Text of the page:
Six Reasons Why Your Team Don’t Respect You

“Everything would be okay if it wasn’t for her.”
“She is fine to my face, but then stabs me in the back.”
“She thinks she is better than me.”

This is what I was told repeatedly yesterday… I was facilitating a high performance coaching session with an emerging  manager about her leadership – however, all she wanted to talk about was how one of her assistant managers didn’t respect her – as she said, “She doesn’t have my back, I can’t trust her.”

Respect is important to us all. As a leader. As a manager. As a human being. Respect is vital.

We all want it, the question is, are you willing to do what it takes to get it?
Respect is not given to you. Even when you are in a senior role at work, that doesn’t mean you automatically receive respect. People might work for you, but they don’t have to respect you.

Respect has to be earned. If you want more respect in your life and are prepared to put in the hard work, then here are six reasons why there could be a lack of respect in your life and what to do about it.

1.You Don’t Respect Yourself


Yesterday, the manager I coached lacked self belief. The way she talked about her situation and her job, was like she didn’t quite feel like she deserved it. She didn’t think she was good enough or capable. 

In simple terms, she didn’t respect herself as a manager and her Assistant Manager knew it. Speaking to her, all she really needed was to understand that she had been given the job because her boss believed she was good enough. That simple realisation was all she needed.

If you lack respect for yourself, here is my advice: 

To purposefully review all the good you have done, you are an amazing person who has been through a lot. That deserves respect.

2.You Talk Behind Their Backs

Here is some very simple advice – Talking negatively about your team to other people in your team NEVER ends well. They always find out and you lose the respect of almost everyone in that team. If you have a problem with someone’s behaviour, feedback to them, not their colleagues!

3.You Don’t Treat Others The Way You Want To Be Treated

How you treat others will directly link to how others treat you in return. This means you should take care and attention when you decide how you want to be treated. Then give those behaviours to those around you, allow them to feel the way you want to.

For example, the manager I spoke to yesterday, liked to be the ‘mother’ figure within her team. Taking on all of the motherly duties and treating her team like her children. So guess what happened? Her team were treated like children, so they acted like children.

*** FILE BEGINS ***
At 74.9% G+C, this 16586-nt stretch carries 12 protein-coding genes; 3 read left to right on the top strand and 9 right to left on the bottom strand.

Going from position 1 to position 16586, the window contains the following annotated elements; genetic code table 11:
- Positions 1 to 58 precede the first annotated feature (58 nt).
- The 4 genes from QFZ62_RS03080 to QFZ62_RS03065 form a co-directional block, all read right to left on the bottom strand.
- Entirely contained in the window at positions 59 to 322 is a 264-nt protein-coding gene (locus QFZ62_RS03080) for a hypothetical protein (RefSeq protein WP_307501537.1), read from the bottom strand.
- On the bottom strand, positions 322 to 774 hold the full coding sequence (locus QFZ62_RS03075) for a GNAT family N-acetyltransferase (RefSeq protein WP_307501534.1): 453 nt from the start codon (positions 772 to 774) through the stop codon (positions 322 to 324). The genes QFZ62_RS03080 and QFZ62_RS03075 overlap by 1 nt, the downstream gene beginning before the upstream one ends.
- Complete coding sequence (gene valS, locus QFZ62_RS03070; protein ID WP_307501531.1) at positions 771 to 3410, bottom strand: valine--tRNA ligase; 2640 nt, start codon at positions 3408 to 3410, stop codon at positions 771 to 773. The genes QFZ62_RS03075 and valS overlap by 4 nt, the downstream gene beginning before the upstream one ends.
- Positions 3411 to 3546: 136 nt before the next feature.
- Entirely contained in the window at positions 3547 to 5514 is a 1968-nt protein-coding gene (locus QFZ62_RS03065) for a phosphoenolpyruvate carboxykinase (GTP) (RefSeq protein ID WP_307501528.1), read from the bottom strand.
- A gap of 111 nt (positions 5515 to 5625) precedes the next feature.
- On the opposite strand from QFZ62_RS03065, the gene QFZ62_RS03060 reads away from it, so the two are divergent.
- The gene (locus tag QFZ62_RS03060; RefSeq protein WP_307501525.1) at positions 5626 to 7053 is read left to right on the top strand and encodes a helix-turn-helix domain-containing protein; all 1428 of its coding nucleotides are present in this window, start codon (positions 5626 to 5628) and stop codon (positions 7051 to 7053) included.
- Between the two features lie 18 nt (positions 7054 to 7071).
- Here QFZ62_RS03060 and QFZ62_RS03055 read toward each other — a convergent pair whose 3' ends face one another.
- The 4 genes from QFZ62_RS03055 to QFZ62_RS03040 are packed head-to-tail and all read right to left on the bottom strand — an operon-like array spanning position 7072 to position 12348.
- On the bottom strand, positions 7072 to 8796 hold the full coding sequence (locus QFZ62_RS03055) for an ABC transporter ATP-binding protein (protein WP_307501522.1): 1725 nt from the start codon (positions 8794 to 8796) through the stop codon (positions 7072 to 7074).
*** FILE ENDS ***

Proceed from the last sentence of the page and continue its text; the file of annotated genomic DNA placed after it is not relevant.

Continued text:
No surprises, but that is not what you want as a manager. What she has now done is identified that she would like her team to be respectful and honest. She now has to answer the question: What are the behaviours someone would have to show for you to treat them as respectful and honest?

4.You Act First, Then Think


Something happens in a situation that you perceive as a lack of respect and then fire back in an emotional manner. Then later will think ‘Why did I say that?’

This is an emotional reaction that it is highly unlikely you will get the response or outcome you want. This is because the response from those around you is likely to be an emotional one too.

If you want to ensure that you get respect, thinking about how you feedback is critical. This takes planning, not much, but it will take a moment or two for your to gather your thoughts and remove the emotion.

If someone is disrespectful to you, think about how you will respond. It doesn’t need to be a fight and it doesn’t need to be emotional. What needs to happen is that behaviour is modified going forward.

What specific behaviour and situation are you discussing? What was the effect of this behaviour? What would you like to see in the future?

5.You Hold Back Your Concerns, Until You Explode

This is the opposite of acting first, thinking later! These are the times you will effectively ‘bottle up’ all your feedback and emotions, as the lack of respect builds and builds. Until, one day, all the emotion and feedback comes flooding out… probably for something and nothing!

If you let this happen, it is not the perpetrators fault, it’s yours. Allowing poor behaviour or emotions to build and then exploding into an emotional feedback volcano, guarantees a failure to get respect.

The advice is the same as before – when witnessing disrespectful behaviour, take a moment to remove the emotion and approach the situation factually. Then take the appropriate action as soon as you can.

6.Your Deeds Don’t Match Your Actions

One of the quickest ways to lose respect of the people around you is to say you will do something or say that you stand for something and then don’t. The best approach is to be mindful. To think about what you say and how you say it. The more people you lead, the more mindful you have to be. 

Be clear and check understanding. If you do what you say you will do, respect will follow.

Putting it all together

We all want and need respect, especially in a management or leadership role. If you want to change the behaviour of the people around you, then you must change your behaviour first.